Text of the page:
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KiLLeR13iii

[SOLVED]Atempt to recreate Extremely Simple Scripting Engine

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I`m having trouble recreating the code in article http://www.gamedev.net/reference/articles/article1945.asp and adapt it to my needs The code compiles perfectly, but the script does not work. I discovered the problem being here:
tokenize( const std::string &codeVec )
      {
      size_t equalAt = 0,
             commaAt = 0,
             commentAt = 0;

      std::vector<std::string> retString ;

      equalAt = codeVec.find("=");
      commaAt = codeVec.find( "," );
      commentAt = codeVec.find( "%" );


When debugging the codeVec looks like: codeVec "print=100,asd" in the Watch window, but when equalAt,commaAt and commentAt are calculated they all return 4294967295 instead of 5,9,a value greater than codeVec.size(); This is giving me a headache. I can`t understand why the find function won`t return the good result, even though the codeVec string looks OK. Thnx for the help btw. [Edited by - KiLLeR13iii on June 6, 2009 5:02:09 PM]

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As requested:

br_sl.h

#include <stdlib.h>
#include <set>
#include <vector>
#include <fstream>
#include <ios>
#include <iostream>
#include <wchar.h>
#include <string>
#include "br_parser.h"
using namespace std;



class BR_SL
{
private:
int count; //retine nr de tokens din fisier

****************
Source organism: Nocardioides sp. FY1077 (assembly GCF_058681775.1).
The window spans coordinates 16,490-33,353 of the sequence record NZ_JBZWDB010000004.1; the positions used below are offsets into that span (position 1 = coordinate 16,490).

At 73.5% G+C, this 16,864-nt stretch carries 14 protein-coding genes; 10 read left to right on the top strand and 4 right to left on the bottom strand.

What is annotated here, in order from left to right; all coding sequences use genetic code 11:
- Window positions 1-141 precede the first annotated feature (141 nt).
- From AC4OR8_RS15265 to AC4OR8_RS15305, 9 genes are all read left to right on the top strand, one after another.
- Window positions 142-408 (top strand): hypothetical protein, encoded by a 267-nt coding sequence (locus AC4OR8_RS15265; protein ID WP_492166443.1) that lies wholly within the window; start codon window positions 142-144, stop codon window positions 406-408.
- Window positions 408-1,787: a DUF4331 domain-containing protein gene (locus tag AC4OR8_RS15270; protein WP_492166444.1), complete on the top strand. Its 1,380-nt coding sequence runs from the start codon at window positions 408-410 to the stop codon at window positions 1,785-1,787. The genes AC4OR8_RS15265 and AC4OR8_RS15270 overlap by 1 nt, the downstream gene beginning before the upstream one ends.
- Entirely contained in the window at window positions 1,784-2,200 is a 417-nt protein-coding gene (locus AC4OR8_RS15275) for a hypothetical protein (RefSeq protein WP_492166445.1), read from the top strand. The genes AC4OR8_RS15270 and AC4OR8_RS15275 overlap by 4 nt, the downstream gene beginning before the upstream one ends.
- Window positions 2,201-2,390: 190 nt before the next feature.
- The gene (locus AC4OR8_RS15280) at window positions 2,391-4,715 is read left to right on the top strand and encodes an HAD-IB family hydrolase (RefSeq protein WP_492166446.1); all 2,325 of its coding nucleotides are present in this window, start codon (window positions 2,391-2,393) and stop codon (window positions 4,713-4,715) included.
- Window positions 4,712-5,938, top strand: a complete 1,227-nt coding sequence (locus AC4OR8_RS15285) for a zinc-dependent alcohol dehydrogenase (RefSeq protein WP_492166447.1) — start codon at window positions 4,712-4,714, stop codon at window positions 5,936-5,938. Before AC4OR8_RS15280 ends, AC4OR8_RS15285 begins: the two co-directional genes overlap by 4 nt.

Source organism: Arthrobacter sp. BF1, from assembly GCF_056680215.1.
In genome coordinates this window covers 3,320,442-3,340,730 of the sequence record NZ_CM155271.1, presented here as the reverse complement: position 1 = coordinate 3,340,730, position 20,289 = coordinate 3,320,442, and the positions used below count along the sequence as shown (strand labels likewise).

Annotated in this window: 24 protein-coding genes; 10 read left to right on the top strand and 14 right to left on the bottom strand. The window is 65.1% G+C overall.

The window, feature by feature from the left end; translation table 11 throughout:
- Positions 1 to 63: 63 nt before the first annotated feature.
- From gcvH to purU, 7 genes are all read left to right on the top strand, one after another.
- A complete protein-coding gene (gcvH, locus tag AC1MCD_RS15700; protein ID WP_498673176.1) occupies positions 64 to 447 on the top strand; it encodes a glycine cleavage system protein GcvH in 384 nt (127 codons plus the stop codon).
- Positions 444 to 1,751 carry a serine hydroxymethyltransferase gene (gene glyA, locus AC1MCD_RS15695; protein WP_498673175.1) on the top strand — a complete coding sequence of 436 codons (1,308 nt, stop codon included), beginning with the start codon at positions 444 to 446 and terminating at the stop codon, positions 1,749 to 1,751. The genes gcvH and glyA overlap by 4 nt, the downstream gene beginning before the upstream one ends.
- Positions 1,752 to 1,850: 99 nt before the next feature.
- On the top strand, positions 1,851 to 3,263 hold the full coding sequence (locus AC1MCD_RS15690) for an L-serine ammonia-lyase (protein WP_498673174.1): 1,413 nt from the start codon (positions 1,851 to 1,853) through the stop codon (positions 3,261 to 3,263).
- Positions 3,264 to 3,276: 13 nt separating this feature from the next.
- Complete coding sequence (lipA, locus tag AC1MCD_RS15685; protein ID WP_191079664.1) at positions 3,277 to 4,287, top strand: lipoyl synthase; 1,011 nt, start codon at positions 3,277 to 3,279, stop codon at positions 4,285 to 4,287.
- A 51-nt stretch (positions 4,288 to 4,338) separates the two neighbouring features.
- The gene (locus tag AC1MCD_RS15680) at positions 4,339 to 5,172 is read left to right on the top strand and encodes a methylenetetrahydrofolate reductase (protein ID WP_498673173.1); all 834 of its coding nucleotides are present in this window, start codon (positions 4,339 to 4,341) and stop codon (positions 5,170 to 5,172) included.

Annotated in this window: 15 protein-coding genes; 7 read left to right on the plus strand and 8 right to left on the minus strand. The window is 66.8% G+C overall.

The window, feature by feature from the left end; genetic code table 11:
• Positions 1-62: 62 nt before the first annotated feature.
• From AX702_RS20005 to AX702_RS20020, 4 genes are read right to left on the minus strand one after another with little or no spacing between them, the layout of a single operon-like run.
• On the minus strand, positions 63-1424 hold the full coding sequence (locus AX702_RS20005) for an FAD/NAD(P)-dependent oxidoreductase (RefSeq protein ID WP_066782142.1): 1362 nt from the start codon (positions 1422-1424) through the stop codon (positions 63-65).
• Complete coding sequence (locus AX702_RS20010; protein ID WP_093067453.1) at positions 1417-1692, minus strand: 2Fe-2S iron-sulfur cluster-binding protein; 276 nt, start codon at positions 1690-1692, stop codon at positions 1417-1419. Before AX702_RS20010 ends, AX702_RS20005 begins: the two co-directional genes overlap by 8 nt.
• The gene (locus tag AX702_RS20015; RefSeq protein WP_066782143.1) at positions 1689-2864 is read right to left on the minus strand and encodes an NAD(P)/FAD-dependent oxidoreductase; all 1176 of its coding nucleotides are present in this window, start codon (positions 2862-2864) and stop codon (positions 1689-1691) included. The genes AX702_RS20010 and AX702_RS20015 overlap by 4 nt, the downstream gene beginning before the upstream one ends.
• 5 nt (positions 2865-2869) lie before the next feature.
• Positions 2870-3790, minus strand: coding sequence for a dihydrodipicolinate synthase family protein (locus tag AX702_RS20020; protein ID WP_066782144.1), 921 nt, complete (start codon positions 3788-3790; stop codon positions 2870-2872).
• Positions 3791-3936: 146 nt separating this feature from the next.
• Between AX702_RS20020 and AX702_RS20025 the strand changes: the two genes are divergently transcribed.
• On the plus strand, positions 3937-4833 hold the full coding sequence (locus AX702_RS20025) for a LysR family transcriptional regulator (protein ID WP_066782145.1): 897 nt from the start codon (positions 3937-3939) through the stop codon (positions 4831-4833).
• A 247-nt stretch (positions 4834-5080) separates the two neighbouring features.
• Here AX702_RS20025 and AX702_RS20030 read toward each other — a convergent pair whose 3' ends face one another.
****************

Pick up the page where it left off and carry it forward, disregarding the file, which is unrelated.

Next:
BR_Parser parser;
void handleTokens( const std::vector<std::string> &instruction);

public:
BR_SL();
~BR_SL();

int execute( char* filename );
};




br_sl.cpp

#include "br_sl.h"
void BR_SL::handleTokens( const std::vector<std::string> &instruction)
{
if (instruction[0]=="print")
printf("%s,%s",instruction[1].c_str(),instruction[2].c_str);;
//switch((char*)instruction[0].data)
//{
// "print":
// printf("%s,%s",instruction[1],instruction[2]);
//break;
//}

}

BR_SL::BR_SL()
{

}

int BR_SL::execute( char* filename )
{
fstream scriptFile;
string buffer;
std::vector<std::string> tokenizedStr;
// get a filestream and open the file
scriptFile.open(filename);

// read, tokenize and execute each line of the file
while( !scriptFile.eof() )
{
scriptFile.getline((char*)&buffer[0],255,wcout.widen('\n'));
tokenizedStr = parser.tokenize( buffer );
handleTokens( tokenizedStr );

// Clears the tokenizedStr for the next element.
tokenizedStr.clear();
count++;
}

return 0 ;
};




br_parser.h

#include <stdlib.h>
#include <set>
#include <vector>
#include <stdlib.h>
#include <set>
#include <vector>
#include <wchar.h>
class BR_Parser
{
public:
BR_Parser(){};
std::vector<std::string> tokenize( const std::string &codeVec );
};




br_parser.cpp

#include "br_parser.h"
#include <stdlib.h>
#include <set>
#include <vector>
#include <fstream>
#include <ios>
#include <iostream>
#include <wchar.h>
#include <string>
std::vector<std::string> BR_Parser::tokenize( const std::string &codeVec )
{
size_t
equalAt=0,
commaAt=0,
commentAt=0;

std::vector<std::string> retString ;

equalAt = codeVec.find("=");